In response, Plaintiff argues Watts cannot bar Chieftain's claims here, because Watts involved a breach of the implied covenant to market by deducting post-production costs from royalties, without regard to the express covenants in the leases. In this case, by contrast, Plaintiff alleges BP breached an express covenant in the class leases, which expressly requires BP to pay royalties on Fuel Gas. Therefore, Plaintiff argues the issue raised in this case was neither raised nor litigated in Watts or any of the other Implied Covenant Cases.

         The Court agrees with Plaintiff. The Implied Covenant Cases cannot bar Plaintiff's class claims here, because Watts and Rees pertain exclusively to issues of the “implied covenant to market.” In Watts, the trial court found the “central issue” was the same issue presented in Mittelstaedt v. Santa Fe Minerals, Inc., 954 P.2d 1203 (Okla. 1998)-“whether the deduction of gathering, compression and other costs incurred off the leased premises breached a ‘gross proceeds' royalty provision.” Watts, Order Denying Plaintiff's Motion to Certify Class Action, at 9-10 (Dec. 10, 2002) (Doc. No. 32-2). The trial court in Watts denied class certification, concluding that Mittelstaedt “requires an ‘individual' examination of the marketability of gas, the reasonableness of the post-production costs, and whether revenues from sales transactions increased in proportion to the costs that were incurred.” Id. at 10 (citing Mittelstaedt, 954 P.2d at 1205). In an unpublished opinion, the Court of Civil Appeals affirmed the lower court's decision on the same grounds. Watts v. Amoco Prod. Co., Case No. 98, 782 (Okla.Civ.App. Sept. 14, 2004) (Doc. No. 32-4).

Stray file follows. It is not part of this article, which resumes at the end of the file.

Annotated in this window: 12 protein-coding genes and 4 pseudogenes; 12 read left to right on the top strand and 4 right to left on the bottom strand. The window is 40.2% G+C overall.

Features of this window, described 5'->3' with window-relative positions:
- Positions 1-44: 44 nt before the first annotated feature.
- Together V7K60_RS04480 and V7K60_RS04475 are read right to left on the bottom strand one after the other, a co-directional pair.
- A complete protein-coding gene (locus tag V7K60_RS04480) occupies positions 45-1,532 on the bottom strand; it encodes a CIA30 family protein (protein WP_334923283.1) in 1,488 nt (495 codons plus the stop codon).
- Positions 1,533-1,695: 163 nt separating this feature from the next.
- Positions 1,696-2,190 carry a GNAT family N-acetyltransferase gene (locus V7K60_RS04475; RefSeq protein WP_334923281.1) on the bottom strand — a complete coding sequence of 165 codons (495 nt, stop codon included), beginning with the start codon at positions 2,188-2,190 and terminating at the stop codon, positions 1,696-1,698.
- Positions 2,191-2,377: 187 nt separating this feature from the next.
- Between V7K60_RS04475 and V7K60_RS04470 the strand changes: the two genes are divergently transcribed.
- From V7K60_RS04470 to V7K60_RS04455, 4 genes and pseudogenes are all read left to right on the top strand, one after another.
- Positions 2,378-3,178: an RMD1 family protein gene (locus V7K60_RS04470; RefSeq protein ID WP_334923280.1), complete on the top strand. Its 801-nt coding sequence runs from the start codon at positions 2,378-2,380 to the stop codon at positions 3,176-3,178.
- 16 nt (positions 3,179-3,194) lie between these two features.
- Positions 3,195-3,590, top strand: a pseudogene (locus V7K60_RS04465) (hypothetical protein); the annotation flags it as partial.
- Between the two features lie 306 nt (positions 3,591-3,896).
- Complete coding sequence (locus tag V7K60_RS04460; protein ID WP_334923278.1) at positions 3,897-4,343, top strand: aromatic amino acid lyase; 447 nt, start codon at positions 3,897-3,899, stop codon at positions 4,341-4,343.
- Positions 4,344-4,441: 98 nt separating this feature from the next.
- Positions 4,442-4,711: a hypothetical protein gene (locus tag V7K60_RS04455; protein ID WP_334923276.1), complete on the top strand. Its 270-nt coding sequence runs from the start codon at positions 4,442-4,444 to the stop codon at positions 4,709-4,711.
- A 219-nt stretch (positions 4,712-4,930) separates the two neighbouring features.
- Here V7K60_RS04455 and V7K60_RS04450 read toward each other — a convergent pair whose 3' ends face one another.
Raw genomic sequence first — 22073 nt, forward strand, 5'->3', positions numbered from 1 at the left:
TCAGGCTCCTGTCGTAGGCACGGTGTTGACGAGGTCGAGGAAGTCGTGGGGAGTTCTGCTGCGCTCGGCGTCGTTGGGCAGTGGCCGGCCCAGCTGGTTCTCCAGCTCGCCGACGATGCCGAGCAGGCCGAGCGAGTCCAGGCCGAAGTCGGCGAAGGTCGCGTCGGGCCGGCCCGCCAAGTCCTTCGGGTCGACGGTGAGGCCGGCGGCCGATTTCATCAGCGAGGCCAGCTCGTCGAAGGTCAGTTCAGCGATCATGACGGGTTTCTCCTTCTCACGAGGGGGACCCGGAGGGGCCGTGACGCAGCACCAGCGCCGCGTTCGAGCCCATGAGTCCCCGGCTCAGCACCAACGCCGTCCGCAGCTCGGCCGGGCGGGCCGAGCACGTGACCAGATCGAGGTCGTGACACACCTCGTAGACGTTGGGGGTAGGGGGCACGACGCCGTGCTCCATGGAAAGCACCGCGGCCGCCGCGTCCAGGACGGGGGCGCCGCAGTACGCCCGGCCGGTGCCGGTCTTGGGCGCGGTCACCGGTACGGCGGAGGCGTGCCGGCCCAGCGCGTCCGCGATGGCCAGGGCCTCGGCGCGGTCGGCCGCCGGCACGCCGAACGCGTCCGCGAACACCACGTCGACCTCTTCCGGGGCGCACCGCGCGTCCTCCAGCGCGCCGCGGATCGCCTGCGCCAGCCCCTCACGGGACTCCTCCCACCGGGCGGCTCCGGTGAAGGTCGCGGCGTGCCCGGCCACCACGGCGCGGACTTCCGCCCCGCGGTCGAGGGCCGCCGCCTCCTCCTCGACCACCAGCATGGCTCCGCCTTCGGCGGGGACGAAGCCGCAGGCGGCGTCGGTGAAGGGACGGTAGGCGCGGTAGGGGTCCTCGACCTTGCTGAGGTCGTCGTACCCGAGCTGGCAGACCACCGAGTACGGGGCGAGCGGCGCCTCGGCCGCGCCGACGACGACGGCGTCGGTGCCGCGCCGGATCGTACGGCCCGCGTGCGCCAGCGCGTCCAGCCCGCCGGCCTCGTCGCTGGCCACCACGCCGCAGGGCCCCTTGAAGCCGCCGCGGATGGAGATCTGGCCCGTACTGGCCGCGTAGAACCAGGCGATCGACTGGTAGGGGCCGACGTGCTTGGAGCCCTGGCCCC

In Rees, the plaintiffs alleged “BP underpaid royalties by wrongfully charging marketing fees and costs of making the gas marketable, including costs for gathering, treatment, compression, and dehydration, to royalty owners.” Rees v. BP Amer. Prod. Co., 211 P.3d 910, 910 (Okla.Civ.App. 2008). The trial court found the Rees plaintiffs were “seeking th[e] same relief and [were] asserting essentially the same allegations to justify this requested relief” as the plaintiffs in Watts. Rees, Order, at 2 (Aug. 2, 2007) (Doc. No. 32-5). Accordingly, the trial court granted BP's motion to dismiss the plaintiff's class claims based on issue preclusion. Id. at 4. The Court of Civil Appeals affirmed, finding that Rees was an unnamed member of the proposed class in Watts, and therefore the Rees plaintiffs were bound by Watts. Rees v. BP Amer. Prod. ...